Saturday, June 19, 2010

Father's Day

Before J was born, back when he was just "Stinker," I bought PreacherDad the book "I Love My Daddy" by Sebastien Braun. It was his first Christmas present from "Stinker." I came across that book a few days ago as I was packing, and couldn't resist re-reading it. It's illustrations, by the way, are simply beautiful. Each page features the many things that Baby Bear's Daddy does with/for him. "My Daddy wakes me." "My Daddy feeds me." My Daddy plays with me." "My Daddy yawns with me." and so on... I smiled as I read, because PreacherDad does all those things and so many more.
He is known for getting up when J wakes up early and getting him breakfast. They watch PBS together, and PreacherDad knows -and sings, all the theme songs.
This year he has juggled his office hours around my class schedule so that J only spent one day a week in daycare, and the variety of toys in his office is evidence that sometimes he had to multi-task like a pro.
They're thick as thieves, those two... especially when they are doing something ornery like conspiring to tickle my feet. Nothing brings me more joy than to eavesdrop on bath-time on the baby monitor, as they splash play games, and laugh.
So on Father's day I am grateful for the memory of my grandfathers, for the continuing relationship with my own loving father, and for the joy of watching the love of my life turn into the best father I have ever met.
Even as I lift up my prayers of gratitude for these men, I also pray for so many children who do not have the love of a caring Dad in their lives. I pray that they will find caring, supportive, mentoring men in other roles in their lives. I lift up men who feel they have failed their own children, that they may find the forgiveness they seek and the transformation they desire. I also pray for those men who, with or without children of their own, have found ways to be fatherly to children who need them.
May God bless each of you this day.

Thursday, June 3, 2010


I've more or less lost count of the moves I've made, but growing up I moved every 5 or so years, and in adulthood it has been even more frequent. So these are the tried and true moving techniques I learned as a third generation itinerant preacher (this my friends, is probably a whole other post.) It isn't particularly novel information, but it has been very helpful in my life. If you have tips to add, I welcome them!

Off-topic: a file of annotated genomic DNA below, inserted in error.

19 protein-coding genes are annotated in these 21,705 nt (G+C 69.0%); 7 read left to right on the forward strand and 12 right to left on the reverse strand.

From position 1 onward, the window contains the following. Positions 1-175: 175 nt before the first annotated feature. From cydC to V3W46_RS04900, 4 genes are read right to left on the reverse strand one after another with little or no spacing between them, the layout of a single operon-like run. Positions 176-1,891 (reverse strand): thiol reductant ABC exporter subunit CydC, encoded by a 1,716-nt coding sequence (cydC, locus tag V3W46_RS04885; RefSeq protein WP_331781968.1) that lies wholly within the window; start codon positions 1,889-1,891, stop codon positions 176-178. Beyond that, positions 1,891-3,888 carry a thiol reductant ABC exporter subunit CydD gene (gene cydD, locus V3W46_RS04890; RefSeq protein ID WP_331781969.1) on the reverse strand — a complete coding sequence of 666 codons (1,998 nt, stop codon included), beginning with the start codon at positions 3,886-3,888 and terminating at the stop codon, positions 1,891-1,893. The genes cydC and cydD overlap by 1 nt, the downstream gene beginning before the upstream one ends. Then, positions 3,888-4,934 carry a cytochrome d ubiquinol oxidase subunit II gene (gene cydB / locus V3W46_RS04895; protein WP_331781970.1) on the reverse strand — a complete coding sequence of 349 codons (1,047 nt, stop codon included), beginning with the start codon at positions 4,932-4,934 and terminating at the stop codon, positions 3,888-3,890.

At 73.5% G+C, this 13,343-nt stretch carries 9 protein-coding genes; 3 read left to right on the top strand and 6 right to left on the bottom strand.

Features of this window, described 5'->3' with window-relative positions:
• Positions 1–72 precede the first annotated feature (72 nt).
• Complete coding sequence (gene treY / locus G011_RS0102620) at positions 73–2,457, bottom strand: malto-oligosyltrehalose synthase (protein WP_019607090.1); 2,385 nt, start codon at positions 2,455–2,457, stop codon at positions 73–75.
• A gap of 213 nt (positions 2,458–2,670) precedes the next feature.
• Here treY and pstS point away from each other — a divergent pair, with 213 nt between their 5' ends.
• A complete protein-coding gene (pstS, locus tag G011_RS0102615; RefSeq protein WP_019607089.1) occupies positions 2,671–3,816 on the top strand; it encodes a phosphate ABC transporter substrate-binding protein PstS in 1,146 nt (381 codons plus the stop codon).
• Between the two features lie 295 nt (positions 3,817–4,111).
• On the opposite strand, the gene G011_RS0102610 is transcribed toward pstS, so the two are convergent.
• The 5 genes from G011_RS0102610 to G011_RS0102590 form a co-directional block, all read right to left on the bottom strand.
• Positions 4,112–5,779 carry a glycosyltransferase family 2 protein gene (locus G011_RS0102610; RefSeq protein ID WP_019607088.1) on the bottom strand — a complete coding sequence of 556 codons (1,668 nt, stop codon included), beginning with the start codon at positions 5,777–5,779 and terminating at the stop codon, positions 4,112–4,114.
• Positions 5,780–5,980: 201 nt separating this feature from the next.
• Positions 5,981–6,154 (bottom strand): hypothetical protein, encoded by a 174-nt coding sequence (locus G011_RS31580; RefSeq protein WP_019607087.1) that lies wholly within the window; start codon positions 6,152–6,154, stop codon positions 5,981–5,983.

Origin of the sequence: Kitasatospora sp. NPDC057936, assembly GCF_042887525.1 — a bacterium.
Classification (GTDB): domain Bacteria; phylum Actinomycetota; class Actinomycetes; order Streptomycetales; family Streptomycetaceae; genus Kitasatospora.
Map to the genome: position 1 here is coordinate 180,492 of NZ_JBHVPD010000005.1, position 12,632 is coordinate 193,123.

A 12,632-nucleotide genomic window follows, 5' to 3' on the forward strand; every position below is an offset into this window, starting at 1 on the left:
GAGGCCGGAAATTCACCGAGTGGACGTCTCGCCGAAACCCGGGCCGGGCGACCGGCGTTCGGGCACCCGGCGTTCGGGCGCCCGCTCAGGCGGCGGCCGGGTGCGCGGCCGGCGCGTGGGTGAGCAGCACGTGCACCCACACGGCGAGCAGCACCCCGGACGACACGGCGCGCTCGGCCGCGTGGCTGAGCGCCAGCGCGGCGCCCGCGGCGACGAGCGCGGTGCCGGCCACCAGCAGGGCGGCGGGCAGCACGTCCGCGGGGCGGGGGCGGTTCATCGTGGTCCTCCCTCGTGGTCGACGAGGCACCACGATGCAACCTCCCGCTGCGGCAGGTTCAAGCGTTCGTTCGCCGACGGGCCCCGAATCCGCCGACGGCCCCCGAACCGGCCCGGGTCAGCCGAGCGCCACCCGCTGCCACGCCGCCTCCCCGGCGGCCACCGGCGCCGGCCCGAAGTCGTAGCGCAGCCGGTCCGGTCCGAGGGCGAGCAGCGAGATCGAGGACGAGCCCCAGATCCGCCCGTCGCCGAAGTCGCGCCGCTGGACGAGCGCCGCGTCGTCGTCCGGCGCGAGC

These tips are true whether you are doing a u-haul style self move or hiring the pros.

1. keep a log. This is a must. Every box gets numbered, and then the contents and desired destination goes next to the corresponding number in the log. If you move with the pros, it will make their inventory smooth sailing and they will love you for it. Either way, you will be amazed when you can easily find that thing you just *have* to have right now!

2. If you can, assign each room, or at the very least, major areas its own color. Tag the box with its room color, and on move in day you can label the rooms so movers, (pro or amateur) can take boxes to the right space. It is so nice to have things in the right room when you unpack!

3. pack things from the same room together. This is the only way #2 will do you any good. Within the same room, you can mix things, say, heavy pots and pans with your dish towels to fill space without making the box too heavy to pick up.

4. Invest in your packing materials and then save them. Good boxes, if treated properly, will last you many many moves, and will save your stuff. Newsprint and bubble wrap are also essentials. Don't skimp, your stuff costs more than the paper! Dish packs are amazing for getting fragile dishes through a move, and they break down flat to be used over and over. Bubble wrap keeps a nice long time, but avoid keeping the newsprint if you'll be in one place more than a year or two. ( Mice could imagine nothing better than an endless supply of newsprint for nesting...EWWW)

5. If you have time, use moving as an opportunity to weed out your stuff and re-organize. sure, it would be easier to just throw stuff in the box, but who wants to unpack a hot mess in their new home?

6. *must have* box: a set of sheets for the beds you need, a towel for each person, a shower curtain and toilet paper should go in your vehicle and be clearly marked.

7. Finally, If you are using professionals, have your stuff packed when they arrive, have disposable cups for the crew to at least be able to have water, and be certain to leave toilet paper in the bathroom so that it remains "in service" throughout the day.